The Purrfect Cup, a cat café across the river with excellent locally roasted brews and cute kittens, has a separate room to enjoy coffee and snacks while playing with adoptable felines. The café partners with local animal shelters. Since it opened a few years ago, it has placed 425 cats in loving homes.
The city also has a growing number of ethnic eateries. The Dos Toros Taqueria & Tequila Bar had some of the best Mexican food we’ve ever enjoyed while the Street Greek North would do well in downtown Athens.
Other restaurants feature Ethiopian, Caribbean, German, Korean, Lebanese, and Indian cuisine. We were also delighted by the evolution of the very popular new restaurant at the riverside Delta Fredericton Hotel. Its STRM.36 (named to honor the steamboat that plied the Saint John River, making 36 stops) has BBQ ribs and brisket that rivaled the smoky treats we’ve enjoyed in Texas.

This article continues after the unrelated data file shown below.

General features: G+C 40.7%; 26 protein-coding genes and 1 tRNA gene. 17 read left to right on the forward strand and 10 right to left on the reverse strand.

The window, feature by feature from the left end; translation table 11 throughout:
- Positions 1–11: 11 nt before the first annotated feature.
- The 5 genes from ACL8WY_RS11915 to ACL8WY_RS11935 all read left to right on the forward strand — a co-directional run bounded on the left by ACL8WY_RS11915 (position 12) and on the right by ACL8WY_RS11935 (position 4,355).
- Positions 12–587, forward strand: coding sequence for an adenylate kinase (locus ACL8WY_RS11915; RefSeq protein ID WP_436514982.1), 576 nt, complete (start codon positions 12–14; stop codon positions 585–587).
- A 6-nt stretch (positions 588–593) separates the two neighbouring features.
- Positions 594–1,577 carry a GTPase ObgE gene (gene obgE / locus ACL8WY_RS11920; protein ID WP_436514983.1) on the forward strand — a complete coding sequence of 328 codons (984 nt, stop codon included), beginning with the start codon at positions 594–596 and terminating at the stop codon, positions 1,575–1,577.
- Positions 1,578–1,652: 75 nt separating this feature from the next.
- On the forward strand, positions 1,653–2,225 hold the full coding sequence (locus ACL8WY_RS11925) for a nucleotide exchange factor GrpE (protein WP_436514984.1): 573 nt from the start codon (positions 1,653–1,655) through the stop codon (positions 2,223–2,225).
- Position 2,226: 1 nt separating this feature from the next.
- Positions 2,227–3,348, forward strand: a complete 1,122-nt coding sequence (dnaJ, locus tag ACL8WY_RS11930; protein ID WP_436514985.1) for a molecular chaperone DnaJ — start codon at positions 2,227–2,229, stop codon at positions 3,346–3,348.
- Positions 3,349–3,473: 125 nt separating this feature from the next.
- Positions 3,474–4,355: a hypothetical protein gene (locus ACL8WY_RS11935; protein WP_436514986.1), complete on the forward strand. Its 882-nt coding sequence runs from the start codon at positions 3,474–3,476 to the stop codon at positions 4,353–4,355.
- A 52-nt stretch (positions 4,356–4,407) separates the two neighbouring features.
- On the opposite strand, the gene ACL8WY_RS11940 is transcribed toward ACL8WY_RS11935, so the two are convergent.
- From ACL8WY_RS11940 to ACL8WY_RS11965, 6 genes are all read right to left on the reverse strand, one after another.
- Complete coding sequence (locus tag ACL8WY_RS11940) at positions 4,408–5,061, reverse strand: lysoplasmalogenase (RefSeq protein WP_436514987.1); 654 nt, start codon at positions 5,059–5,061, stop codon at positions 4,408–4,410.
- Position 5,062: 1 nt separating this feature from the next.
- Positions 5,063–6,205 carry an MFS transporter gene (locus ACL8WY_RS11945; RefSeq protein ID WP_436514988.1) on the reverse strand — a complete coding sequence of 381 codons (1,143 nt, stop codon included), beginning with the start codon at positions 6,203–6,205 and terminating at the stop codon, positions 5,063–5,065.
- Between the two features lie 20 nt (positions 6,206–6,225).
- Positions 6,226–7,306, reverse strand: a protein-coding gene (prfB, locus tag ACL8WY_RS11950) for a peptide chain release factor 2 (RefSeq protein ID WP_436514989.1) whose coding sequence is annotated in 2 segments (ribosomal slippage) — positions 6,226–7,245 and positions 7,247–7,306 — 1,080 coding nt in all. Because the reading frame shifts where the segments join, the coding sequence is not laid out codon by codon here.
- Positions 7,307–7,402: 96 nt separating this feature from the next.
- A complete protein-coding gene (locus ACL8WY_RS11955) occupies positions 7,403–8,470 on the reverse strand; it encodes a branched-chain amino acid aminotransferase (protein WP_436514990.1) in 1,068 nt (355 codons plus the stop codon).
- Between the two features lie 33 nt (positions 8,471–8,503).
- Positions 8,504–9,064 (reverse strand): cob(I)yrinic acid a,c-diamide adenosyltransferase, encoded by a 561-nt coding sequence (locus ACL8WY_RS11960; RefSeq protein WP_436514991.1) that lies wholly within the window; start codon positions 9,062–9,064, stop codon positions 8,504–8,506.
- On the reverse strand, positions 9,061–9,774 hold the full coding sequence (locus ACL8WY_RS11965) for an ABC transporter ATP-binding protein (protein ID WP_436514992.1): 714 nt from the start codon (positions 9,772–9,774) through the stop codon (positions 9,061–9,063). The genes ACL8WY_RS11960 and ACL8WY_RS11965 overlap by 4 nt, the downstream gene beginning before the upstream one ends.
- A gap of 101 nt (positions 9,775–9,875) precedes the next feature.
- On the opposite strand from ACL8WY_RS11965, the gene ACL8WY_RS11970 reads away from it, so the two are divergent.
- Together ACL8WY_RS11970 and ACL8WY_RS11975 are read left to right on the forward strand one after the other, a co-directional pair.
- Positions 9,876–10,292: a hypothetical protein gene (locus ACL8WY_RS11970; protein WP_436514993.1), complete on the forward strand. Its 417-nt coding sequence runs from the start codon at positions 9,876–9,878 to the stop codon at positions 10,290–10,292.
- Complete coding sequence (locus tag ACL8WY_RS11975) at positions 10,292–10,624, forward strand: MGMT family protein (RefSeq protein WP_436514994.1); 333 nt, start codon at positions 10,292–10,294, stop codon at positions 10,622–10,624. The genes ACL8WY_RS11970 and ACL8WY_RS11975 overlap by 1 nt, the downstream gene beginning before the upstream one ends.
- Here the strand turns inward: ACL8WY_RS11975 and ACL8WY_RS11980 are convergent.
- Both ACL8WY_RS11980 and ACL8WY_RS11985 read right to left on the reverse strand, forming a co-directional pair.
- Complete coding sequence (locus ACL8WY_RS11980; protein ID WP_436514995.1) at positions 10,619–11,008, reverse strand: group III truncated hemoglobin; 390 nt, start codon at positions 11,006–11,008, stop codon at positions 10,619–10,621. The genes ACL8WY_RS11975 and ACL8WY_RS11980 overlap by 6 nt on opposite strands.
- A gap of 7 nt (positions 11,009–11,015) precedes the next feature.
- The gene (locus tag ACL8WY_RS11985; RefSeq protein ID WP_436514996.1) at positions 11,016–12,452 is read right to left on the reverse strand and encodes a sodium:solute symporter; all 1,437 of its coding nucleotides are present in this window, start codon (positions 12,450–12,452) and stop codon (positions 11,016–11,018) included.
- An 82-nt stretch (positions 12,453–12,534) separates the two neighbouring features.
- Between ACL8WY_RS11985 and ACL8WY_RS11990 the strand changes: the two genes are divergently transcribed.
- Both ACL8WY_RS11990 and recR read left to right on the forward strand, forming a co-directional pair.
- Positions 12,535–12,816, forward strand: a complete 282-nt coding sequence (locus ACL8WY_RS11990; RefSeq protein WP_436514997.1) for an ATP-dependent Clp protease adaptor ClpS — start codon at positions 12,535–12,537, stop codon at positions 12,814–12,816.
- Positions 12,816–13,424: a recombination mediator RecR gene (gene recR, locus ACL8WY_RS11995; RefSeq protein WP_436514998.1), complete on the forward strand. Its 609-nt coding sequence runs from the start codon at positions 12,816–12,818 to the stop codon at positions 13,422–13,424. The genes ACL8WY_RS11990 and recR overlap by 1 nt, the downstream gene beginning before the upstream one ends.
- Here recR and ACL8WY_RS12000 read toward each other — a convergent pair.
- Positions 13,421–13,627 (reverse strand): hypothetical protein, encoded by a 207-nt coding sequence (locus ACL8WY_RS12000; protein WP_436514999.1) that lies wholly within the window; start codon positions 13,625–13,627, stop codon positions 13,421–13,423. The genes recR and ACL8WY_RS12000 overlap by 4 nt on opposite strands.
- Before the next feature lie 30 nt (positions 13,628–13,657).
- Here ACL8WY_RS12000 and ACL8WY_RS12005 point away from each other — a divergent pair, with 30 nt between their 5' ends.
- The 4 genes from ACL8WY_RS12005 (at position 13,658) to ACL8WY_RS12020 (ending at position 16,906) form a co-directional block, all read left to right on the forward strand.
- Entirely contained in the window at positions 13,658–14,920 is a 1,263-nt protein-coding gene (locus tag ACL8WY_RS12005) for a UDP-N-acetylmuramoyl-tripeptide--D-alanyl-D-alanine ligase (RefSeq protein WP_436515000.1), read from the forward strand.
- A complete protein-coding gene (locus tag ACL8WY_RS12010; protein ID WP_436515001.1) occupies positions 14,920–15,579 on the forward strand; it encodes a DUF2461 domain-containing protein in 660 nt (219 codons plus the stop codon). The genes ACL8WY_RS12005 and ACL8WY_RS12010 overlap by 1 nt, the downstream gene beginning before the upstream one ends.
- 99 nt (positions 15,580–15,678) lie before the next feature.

A craft beverage mecca
For a relatively quiet city, it’s remarkable that Fredericton supports more than two dozen craft alcohol producers – breweries, cideries, meaderies, wineries, and distilleries. In fact, to compete with Frank Scott’s whisky collection, the local Hilton Garden Inn started featuring gin. It now offers the largest selection in the Maritimes, 63 different varieties of the juniper berry-flavored beverage. We were there on a Saturday night for the very popular Gin and Live Jazz. A great weekend combination.
What to do in Fredericton: Compact but fun-filled
So much of compact Fredericton demonstrates why it punches well above its weight as a small city.
The national Globe and Mail newspaper has called Fredericton “one of the ten smartest Canadian cities in which to do business” as well as “one of the top 5 new technology boomtowns.” A key part of that business-friendly environment is Knowledge Park, a 35-acre research and technology campus located on the outskirts of the city near the big box shopping areas.
The Cyber Centre, a $37 million part of Knowledge Park, supports more than 600 cyber security jobs in the provincial capital. Technology giants like IBM and Siemens are already using the city as a launchpad for developing, testing, and marketing innovative ICT technologies. The best-educated workforce in New Brunswick is helping make this happen.